Exhibit honors yarn bombers, guerrilla gardeners and all manner of DIY civic activists as agents of radical creative disruption.
In recent years, cities all over the world have seen citizens take it upon themselves to paint bike lanes, alter signage, convert unused land and infrastructure, and make other such “contributions” to the landscape. When I first began researching these kinds of informal urban design solutions in 2010, they were largely off the radar and rarely discussed as a singular trend. After an incredibly rapid rise into the public eye, the movement may truly be validated this week with the opening of the exhibition Spontaneous Interventions at the 13th Venice Architecture Biennale and an accompanying special issue of Architect magazine.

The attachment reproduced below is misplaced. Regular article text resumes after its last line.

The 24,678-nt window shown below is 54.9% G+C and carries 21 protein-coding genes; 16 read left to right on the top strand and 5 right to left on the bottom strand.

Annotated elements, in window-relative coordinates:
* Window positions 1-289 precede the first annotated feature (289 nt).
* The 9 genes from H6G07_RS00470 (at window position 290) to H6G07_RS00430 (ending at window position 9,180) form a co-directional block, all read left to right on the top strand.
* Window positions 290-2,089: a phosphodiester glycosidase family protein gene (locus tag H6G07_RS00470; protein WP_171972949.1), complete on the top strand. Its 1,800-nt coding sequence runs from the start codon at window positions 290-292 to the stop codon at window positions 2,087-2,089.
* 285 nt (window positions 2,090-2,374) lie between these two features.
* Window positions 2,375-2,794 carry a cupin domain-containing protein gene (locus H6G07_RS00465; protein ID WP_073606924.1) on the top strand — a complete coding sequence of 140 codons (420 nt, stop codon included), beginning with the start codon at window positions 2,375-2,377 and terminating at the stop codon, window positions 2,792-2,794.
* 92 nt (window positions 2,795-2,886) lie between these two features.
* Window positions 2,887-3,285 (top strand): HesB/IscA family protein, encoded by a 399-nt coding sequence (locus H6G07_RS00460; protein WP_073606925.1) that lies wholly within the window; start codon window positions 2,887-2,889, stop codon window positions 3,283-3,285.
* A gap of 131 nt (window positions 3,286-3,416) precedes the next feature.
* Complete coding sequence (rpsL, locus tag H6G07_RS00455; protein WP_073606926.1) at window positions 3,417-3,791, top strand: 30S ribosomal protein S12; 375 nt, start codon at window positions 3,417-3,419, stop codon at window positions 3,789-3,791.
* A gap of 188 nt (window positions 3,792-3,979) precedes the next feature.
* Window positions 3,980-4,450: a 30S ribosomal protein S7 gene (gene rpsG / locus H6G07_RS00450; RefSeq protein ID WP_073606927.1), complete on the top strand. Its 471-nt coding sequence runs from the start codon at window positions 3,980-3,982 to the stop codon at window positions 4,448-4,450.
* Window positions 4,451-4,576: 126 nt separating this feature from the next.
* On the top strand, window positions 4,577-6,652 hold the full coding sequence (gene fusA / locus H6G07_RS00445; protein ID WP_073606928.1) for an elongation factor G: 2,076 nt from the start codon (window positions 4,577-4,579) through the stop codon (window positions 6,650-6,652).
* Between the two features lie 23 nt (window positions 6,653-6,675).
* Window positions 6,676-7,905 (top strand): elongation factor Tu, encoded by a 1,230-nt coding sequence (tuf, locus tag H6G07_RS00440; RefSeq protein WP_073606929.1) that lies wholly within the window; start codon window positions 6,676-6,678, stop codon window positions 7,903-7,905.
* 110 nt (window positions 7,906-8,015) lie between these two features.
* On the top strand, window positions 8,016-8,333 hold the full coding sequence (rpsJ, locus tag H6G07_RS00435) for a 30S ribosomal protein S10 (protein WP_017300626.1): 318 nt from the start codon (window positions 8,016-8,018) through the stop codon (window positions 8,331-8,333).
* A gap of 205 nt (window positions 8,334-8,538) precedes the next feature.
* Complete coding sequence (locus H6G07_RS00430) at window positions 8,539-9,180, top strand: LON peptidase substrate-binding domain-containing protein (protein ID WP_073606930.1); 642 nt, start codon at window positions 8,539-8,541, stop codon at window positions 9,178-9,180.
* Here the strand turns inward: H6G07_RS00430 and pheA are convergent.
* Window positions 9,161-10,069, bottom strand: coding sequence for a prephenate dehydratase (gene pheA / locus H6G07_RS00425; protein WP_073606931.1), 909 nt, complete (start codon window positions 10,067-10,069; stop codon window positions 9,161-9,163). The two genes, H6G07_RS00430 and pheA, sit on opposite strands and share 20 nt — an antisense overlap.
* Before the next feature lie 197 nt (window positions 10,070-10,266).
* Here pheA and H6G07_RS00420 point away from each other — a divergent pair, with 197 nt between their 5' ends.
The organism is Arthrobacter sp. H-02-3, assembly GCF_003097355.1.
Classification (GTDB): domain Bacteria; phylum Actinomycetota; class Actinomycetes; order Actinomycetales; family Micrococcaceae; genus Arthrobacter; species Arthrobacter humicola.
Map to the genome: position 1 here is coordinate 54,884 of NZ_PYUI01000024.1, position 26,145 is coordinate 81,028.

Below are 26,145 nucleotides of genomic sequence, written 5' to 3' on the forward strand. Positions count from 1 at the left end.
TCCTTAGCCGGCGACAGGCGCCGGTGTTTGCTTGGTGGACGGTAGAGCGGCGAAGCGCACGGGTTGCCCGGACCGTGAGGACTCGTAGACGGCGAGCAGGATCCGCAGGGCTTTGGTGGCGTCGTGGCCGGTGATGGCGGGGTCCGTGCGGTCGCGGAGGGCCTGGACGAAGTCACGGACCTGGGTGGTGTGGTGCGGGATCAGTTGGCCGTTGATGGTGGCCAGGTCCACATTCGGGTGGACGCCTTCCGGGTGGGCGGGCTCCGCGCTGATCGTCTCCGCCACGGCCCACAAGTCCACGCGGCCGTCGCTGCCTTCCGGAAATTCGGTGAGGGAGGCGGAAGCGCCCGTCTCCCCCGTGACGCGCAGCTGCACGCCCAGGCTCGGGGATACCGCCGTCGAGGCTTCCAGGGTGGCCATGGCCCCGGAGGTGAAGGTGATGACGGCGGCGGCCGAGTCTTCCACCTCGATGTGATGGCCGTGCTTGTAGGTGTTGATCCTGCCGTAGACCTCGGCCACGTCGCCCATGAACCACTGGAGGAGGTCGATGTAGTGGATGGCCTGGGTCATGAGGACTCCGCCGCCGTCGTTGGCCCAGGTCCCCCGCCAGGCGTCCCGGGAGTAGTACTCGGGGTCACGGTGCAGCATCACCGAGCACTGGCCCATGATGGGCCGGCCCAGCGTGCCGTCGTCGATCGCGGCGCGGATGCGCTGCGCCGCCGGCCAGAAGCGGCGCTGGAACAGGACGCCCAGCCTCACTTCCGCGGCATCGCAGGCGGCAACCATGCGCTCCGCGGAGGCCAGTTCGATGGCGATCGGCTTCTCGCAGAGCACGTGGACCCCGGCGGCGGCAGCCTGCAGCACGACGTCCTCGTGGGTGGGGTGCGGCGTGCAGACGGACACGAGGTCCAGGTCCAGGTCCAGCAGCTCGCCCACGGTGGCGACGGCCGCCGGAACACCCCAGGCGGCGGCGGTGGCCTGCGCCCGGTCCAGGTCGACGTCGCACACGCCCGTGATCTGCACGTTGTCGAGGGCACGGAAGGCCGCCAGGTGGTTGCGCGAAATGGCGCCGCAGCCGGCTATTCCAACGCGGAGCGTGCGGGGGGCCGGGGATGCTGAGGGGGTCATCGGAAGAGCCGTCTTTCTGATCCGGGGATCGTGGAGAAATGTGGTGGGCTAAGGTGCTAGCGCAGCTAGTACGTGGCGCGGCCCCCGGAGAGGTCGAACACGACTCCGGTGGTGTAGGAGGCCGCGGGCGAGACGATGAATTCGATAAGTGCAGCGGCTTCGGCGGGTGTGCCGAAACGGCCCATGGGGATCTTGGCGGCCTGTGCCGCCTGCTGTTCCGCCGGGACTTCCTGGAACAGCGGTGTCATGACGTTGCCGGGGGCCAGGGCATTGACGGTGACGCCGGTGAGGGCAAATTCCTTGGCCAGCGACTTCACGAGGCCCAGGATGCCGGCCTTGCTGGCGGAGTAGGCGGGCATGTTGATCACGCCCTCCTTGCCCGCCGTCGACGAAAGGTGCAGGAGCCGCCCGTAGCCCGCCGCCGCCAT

The International Architecture Exhibition of the Venice Biennale is a World’s Fair of architecture and design that has been occurring since 1980. This year the theme of the U.S. Pavilion is Spontaneous Interventions: Design Actions for the Common Good, curated by Cathy Lang Ho, Ned Cramer, and David van der Leer, and others. I was proud to join this team as a project research manager and catalog editor.